Author Interview: Aimee Wilshire

A. S. Wilshire


Welcome everyone.  Glad to see you here once again for another fun installment of the ongoing author interview series.  This week, we have Aimee Wilshire, from Colorado in to visit.

Aimee, will start us off by telling us a little about yourself and where you are from?

  • I’m a single mother to a teenage girl and 2 pit bulls, and daughter to 2 parents with M.S., so I spend most of my time at home with them. I have some college education but I was not able to attain a degree.

Sounds like you had quite a few challenges to over come on your journey.  Are there any lessons you’ve learned or challenges you’ve faced that you can share with us?

  • The hardest part was all of the planning and research at the beginning. I tried to just sit down and begin making stuff up, but that was impossible to do with a book like mine. I had to decide on where and when it was going to take place, and from there fill this new world with everything that makes up ours.
  • I find battle scenes rather challenging. I have seen plenty of them on T.V. or in movies, but I’ve never experienced anything like what I write about. There is also the fact that some of the characters can fly, so it can be difficult to keep in mind the movements, shapes, and sizes of their wings while they wield daggers and swords.
  • I learned that I was a terrible control freak and that I needed to let go and allow others to lead sometimes. I had to accept the fact that my way isn’t the only way, and not always the best way.

I’ve had to think in 3-D movements before for other projects, so fully sympathize how difficult that can be.  Especially in a “heat of the moment” instance during a battle scene.

Since you mention you do quite a bit of research before you get started, it has me wondering:  How did your interest in writing originate?

  • I can remember sitting in history class at 15, reading a Jude Deveraux romance novel after finishing my work, and suddenly realizing that she made a living writing books. It just felt right to me, and I knew that I wanted to spend the rest of my life writing about other people’s lives.
  • I began writing in high school because my head became full of ideas that I just had to put on paper. I had been an avid reader since middle school and by high school I knew that was what I wanted to do with my life. Of course I was told that it was a stupid dream and I couldn’t make a living at it, so I tried to find another career that interested me. I never stopped writing, although I never attempted to publish anything that I wrote until Fate stepped in many years after I had given up the dream.
  • My first book was inspired a lot by the children in my life, but also by my growing disappointment with the things that I was reading or watching on television. Nothing seemed new to me and almost everything is predictable to the point that I can’t enjoy much anymore. I sat down at the computer with the goal of writing something that hadn’t really been done before.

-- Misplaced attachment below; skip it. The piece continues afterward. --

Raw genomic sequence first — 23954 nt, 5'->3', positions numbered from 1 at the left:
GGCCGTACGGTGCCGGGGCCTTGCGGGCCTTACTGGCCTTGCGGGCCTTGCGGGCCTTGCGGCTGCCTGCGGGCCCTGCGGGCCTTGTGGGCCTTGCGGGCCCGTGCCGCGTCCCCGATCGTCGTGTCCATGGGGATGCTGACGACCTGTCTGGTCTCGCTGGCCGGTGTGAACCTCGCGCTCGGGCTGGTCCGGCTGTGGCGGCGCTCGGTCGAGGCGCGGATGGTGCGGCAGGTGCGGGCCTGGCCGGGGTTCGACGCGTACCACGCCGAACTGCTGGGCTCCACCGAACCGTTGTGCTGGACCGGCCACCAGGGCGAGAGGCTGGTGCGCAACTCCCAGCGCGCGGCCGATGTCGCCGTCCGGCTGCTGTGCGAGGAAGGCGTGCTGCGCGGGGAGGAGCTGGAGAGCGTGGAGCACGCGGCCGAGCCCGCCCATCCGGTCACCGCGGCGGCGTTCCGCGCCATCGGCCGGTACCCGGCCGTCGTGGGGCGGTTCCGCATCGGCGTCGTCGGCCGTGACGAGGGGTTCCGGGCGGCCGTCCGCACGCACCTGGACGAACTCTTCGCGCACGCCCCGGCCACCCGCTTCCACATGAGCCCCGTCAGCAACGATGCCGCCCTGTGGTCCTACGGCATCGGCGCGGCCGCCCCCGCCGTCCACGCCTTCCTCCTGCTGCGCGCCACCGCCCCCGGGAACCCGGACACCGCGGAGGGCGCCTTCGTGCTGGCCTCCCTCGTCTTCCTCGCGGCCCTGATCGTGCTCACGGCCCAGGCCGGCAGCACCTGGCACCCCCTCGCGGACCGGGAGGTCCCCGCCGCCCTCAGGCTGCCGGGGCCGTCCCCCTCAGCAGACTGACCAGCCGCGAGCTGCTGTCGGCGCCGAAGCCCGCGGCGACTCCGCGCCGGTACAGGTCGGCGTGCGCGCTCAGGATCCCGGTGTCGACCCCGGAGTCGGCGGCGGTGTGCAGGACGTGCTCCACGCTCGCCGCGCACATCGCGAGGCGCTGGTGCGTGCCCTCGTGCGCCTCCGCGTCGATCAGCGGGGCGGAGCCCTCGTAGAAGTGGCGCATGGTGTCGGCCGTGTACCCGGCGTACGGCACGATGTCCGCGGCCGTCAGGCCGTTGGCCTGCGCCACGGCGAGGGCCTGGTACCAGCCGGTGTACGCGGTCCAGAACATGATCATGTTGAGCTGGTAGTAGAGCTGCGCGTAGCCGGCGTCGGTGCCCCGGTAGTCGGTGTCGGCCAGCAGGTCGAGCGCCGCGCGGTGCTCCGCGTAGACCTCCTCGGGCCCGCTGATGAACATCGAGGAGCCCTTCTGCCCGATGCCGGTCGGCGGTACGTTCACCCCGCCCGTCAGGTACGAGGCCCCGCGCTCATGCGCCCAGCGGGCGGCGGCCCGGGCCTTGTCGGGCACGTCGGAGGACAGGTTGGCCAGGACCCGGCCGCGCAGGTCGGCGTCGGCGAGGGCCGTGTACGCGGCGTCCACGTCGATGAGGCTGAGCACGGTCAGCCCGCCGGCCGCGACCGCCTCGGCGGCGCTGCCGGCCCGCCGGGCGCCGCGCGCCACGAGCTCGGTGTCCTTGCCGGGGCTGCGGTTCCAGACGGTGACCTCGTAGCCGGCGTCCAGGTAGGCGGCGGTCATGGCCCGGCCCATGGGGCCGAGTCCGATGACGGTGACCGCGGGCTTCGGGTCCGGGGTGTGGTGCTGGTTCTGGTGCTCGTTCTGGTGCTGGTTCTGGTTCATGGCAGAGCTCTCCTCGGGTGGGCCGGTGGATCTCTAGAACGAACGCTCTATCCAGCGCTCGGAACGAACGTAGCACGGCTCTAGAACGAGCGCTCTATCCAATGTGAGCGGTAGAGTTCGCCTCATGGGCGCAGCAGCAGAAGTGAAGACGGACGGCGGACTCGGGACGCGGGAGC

Funny how the ideas and stories have a habit of butting in, and demanding to be released once you’ve put them on the mental memory shelf of “might have been”.  Do your remember when you first considered yourself a writer?

  • I didn’t really consider myself a writer until I decided to try writing a book with the intention of publishing it. Up until then I just considered myself “creative,” with interests in many different art forms.

Did those interests carry over into creating your titles or covers?

  • I have designed the covers myself. I found it was a lot easier to get what I wanted if I just did everything myself.
  • [I have a system with the titles, however.] Each title in the series has come to me later in the writing process. The “Faer” part remains the same, and the second word is the running theme throughout the book.

Makes sense to me.  Sounds like your title and cover creation are an organic process that occurs as you write.  Is your writing style similarly organic?

  • I have a specific style to writing my novels which is often annoying to the “grammar nazi” in me. I struggled to make Lamerion feel like a new place, with a different culture and history. To make speech patterns and customs stand out on paper, writers only have a few tools that they can use. The removal of some of the commas that I automatically put in immediately changes how the books sound, which changes the tone of the book entirely. The capitalization of some words that wouldn’t be capitalized in our society is another tool that I have found useful to add more depth to the unique society I have created.

Oh, dear.  ::Carefully hides my own works.::  I can understand how that might be a bit challenging.  I’m struggling with that myself.  Especially to make it feel realistic, yet remain unique.  Do you ever include any realism or personal experiences in your work to add a touch of realism yourself?

  • That’s a difficult question to answer when one writes fantasy. Obviously humans can’t fly, none of us live between 800 and 1,200 years, we don’t have goblins or trolls running around, and Thyride are my own creation entirely. On the other hand, I did spend a lot of time trying to make my novels as realistic as possible with the belief that they would be more enjoyable if the reader could believe that it would be possible. I created a map with specific longitude and latitude coordinates and researched what plants and animals would be found, as well as what seasonal changes would be like. I researched healing techniques and medicines, how fast or slow the different races of Faer are likely to travel, and made a calendar similar enough to ours that it is familiarly strange. I think that the clothing and weaponry choices that I made are just realistic enough to be comfortable to the readers as well.
  • There are hints of my life and the lives of a lot of people within the pages of this series, but they are not based on anyone. Overall, the novels are about good versus evil, about fighting for what you love, and about loving others despite any differences. Everything that makes up any good story.

Tease.  ::Grins:: Sounds exciting, to be honest, though.  In and among the excitement, do you ever weave a message into your work for readers to find?

  • Everyone who reads the novels will find a different message within the pages. I have a lot of characters that play a big part and there is usually a lot going on at any given time. If I had to pick just one message, however, I would probably like people to walk away from the story with a little more acceptance in their hearts and a little more love for their fellow man.